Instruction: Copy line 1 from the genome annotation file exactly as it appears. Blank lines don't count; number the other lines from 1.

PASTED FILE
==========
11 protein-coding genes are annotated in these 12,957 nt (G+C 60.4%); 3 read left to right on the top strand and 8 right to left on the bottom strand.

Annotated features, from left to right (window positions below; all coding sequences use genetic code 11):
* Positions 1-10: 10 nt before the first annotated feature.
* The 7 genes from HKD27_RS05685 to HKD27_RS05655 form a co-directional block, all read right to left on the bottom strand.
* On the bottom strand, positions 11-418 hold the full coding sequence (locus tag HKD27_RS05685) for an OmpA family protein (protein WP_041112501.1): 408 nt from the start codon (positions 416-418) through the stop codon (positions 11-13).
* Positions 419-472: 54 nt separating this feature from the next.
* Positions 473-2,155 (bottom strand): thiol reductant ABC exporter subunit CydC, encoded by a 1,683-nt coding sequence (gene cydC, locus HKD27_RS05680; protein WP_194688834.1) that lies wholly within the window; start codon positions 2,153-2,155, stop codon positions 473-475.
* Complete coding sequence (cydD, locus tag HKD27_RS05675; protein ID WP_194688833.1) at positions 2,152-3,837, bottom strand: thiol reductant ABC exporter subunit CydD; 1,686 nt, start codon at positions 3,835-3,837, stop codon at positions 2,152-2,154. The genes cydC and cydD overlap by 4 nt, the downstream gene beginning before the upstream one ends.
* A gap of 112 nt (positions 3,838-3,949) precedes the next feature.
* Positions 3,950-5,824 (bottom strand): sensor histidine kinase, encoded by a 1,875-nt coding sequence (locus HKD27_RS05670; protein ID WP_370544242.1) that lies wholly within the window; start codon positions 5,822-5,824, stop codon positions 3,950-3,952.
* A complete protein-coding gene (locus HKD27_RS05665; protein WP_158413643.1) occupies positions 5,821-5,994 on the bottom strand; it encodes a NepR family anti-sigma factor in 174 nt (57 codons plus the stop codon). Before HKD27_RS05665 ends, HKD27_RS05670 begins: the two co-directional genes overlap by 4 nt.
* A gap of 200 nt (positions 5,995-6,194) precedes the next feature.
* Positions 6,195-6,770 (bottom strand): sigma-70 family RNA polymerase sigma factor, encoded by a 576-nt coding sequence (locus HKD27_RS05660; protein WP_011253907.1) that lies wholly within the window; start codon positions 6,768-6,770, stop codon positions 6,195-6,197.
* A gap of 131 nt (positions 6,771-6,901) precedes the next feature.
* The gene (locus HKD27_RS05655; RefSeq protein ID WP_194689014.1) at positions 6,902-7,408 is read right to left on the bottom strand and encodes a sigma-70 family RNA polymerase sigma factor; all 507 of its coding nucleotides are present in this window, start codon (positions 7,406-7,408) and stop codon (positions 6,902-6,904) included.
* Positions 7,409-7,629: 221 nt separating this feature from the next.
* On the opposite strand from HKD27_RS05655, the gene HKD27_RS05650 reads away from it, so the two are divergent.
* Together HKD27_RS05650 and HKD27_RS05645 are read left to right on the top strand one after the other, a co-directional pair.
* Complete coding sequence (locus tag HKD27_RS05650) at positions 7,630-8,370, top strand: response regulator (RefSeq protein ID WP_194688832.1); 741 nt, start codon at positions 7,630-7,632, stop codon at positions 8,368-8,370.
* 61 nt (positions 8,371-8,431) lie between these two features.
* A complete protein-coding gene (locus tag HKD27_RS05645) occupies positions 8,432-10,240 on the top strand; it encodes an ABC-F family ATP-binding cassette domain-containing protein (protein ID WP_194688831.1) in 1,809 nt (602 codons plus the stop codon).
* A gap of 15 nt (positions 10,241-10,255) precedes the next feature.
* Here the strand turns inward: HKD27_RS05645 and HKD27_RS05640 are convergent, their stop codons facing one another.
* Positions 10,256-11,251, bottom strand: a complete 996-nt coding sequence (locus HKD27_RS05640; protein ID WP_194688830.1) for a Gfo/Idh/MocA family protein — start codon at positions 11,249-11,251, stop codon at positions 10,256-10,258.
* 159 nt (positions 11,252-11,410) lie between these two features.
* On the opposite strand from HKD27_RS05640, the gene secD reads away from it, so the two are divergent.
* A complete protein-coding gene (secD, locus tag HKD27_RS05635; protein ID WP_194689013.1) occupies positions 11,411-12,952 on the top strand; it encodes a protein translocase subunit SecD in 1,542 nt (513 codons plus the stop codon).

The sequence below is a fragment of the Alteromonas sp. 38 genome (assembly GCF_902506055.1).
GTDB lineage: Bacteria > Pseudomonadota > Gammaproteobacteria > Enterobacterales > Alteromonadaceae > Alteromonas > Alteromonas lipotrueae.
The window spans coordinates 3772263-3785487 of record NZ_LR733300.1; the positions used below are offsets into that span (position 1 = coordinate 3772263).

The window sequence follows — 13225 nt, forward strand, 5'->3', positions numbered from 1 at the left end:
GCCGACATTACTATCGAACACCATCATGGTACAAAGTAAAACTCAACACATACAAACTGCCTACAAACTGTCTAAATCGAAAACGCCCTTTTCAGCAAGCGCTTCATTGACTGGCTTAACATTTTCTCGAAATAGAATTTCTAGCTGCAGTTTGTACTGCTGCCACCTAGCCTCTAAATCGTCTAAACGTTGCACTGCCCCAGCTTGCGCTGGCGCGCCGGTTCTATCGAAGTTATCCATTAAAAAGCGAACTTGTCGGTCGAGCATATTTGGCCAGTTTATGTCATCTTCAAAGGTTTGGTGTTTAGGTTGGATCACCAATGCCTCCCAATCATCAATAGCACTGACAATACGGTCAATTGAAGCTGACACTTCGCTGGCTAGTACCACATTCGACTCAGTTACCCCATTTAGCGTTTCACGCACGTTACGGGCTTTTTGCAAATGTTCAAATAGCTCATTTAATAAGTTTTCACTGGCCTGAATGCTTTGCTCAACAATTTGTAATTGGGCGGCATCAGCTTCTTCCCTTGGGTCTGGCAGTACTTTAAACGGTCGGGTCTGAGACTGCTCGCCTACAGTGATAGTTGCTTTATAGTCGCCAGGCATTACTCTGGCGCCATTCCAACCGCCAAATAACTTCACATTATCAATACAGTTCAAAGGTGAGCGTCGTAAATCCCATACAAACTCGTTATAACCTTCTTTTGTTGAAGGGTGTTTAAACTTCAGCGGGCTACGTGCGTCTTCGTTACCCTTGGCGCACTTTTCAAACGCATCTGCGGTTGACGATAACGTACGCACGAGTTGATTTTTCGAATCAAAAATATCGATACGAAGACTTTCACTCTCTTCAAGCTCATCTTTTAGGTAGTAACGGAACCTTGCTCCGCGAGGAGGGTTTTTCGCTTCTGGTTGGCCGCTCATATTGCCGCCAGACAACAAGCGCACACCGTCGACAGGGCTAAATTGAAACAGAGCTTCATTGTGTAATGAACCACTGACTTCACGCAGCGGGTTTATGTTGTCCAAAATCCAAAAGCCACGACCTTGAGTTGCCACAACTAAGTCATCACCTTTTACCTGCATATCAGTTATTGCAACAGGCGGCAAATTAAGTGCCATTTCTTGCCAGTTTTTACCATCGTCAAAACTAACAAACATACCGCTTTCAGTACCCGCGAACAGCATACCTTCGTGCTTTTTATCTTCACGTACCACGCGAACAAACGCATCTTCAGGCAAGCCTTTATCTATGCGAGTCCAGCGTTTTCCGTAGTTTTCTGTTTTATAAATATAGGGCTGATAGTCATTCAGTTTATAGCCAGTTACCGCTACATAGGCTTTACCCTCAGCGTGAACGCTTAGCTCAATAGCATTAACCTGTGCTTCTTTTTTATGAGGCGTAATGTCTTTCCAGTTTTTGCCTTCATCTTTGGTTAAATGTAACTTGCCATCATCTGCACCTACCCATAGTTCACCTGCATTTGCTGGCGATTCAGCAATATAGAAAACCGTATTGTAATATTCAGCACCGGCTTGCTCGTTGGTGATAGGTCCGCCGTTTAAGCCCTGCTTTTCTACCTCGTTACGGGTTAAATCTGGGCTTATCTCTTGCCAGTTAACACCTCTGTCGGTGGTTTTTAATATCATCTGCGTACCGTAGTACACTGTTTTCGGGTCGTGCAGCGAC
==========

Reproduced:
11 protein-coding genes are annotated in these 12,957 nt (G+C 60.4%); 3 read left to right on the top strand and 8 right to left on the bottom strand.